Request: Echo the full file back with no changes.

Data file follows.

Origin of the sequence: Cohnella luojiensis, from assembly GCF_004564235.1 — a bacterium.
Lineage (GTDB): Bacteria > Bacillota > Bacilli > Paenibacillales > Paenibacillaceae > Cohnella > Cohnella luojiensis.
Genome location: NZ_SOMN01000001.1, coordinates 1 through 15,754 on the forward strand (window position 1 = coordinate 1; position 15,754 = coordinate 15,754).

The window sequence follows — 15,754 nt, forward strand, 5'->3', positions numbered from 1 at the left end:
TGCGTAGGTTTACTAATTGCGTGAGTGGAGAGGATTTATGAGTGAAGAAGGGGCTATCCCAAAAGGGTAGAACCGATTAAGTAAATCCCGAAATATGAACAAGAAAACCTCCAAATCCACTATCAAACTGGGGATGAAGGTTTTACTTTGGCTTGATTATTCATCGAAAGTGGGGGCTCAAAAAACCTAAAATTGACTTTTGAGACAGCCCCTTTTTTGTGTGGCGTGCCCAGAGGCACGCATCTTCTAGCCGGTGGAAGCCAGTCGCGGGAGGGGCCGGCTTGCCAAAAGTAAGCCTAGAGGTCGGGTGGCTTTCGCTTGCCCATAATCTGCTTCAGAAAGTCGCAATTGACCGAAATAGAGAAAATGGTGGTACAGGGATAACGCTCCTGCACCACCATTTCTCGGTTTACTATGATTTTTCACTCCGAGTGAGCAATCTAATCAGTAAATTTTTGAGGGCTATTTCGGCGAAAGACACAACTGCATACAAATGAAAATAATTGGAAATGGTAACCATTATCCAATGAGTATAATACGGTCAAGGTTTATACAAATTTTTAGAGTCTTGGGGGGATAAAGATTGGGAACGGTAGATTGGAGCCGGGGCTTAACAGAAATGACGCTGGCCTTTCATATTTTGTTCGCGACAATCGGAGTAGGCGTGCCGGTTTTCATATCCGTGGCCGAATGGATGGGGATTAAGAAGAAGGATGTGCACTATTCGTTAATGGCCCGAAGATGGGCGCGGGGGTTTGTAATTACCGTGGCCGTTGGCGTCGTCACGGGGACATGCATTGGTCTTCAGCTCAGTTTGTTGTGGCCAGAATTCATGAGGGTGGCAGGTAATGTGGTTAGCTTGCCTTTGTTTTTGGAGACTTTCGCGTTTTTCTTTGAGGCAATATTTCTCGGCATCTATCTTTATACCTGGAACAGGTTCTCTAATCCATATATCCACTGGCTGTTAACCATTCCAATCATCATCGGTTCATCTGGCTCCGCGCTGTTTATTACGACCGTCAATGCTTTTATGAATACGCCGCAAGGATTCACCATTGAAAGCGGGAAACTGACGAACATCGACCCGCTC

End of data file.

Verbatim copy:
Origin of the sequence: Cohnella luojiensis, from assembly GCF_004564235.1 — a bacterium.
Lineage (GTDB): Bacteria > Bacillota > Bacilli > Paenibacillales > Paenibacillaceae > Cohnella > Cohnella luojiensis.
Genome location: NZ_SOMN01000001.1, coordinates 1 through 15,754 on the forward strand (window position 1 = coordinate 1; position 15,754 = coordinate 15,754).

The window sequence follows — 15,754 nt, forward strand, 5'->3', positions numbered from 1 at the left end:
TGCGTAGGTTTACTAATTGCGTGAGTGGAGAGGATTTATGAGTGAAGAAGGGGCTATCCCAAAAGGGTAGAACCGATTAAGTAAATCCCGAAATATGAACAAGAAAACCTCCAAATCCACTATCAAACTGGGGATGAAGGTTTTACTTTGGCTTGATTATTCATCGAAAGTGGGGGCTCAAAAAACCTAAAATTGACTTTTGAGACAGCCCCTTTTTTGTGTGGCGTGCCCAGAGGCACGCATCTTCTAGCCGGTGGAAGCCAGTCGCGGGAGGGGCCGGCTTGCCAAAAGTAAGCCTAGAGGTCGGGTGGCTTTCGCTTGCCCATAATCTGCTTCAGAAAGTCGCAATTGACCGAAATAGAGAAAATGGTGGTACAGGGATAACGCTCCTGCACCACCATTTCTCGGTTTACTATGATTTTTCACTCCGAGTGAGCAATCTAATCAGTAAATTTTTGAGGGCTATTTCGGCGAAAGACACAACTGCATACAAATGAAAATAATTGGAAATGGTAACCATTATCCAATGAGTATAATACGGTCAAGGTTTATACAAATTTTTAGAGTCTTGGGGGGATAAAGATTGGGAACGGTAGATTGGAGCCGGGGCTTAACAGAAATGACGCTGGCCTTTCATATTTTGTTCGCGACAATCGGAGTAGGCGTGCCGGTTTTCATATCCGTGGCCGAATGGATGGGGATTAAGAAGAAGGATGTGCACTATTCGTTAATGGCCCGAAGATGGGCGCGGGGGTTTGTAATTACCGTGGCCGTTGGCGTCGTCACGGGGACATGCATTGGTCTTCAGCTCAGTTTGTTGTGGCCAGAATTCATGAGGGTGGCAGGTAATGTGGTTAGCTTGCCTTTGTTTTTGGAGACTTTCGCGTTTTTCTTTGAGGCAATATTTCTCGGCATCTATCTTTATACCTGGAACAGGTTCTCTAATCCATATATCCACTGGCTGTTAACCATTCCAATCATCATCGGTTCATCTGGCTCCGCGCTGTTTATTACGACCGTCAATGCTTTTATGAATACGCCGCAAGGATTCACCATTGAAAGCGGGAAACTGACGAACATCGACCCGCTC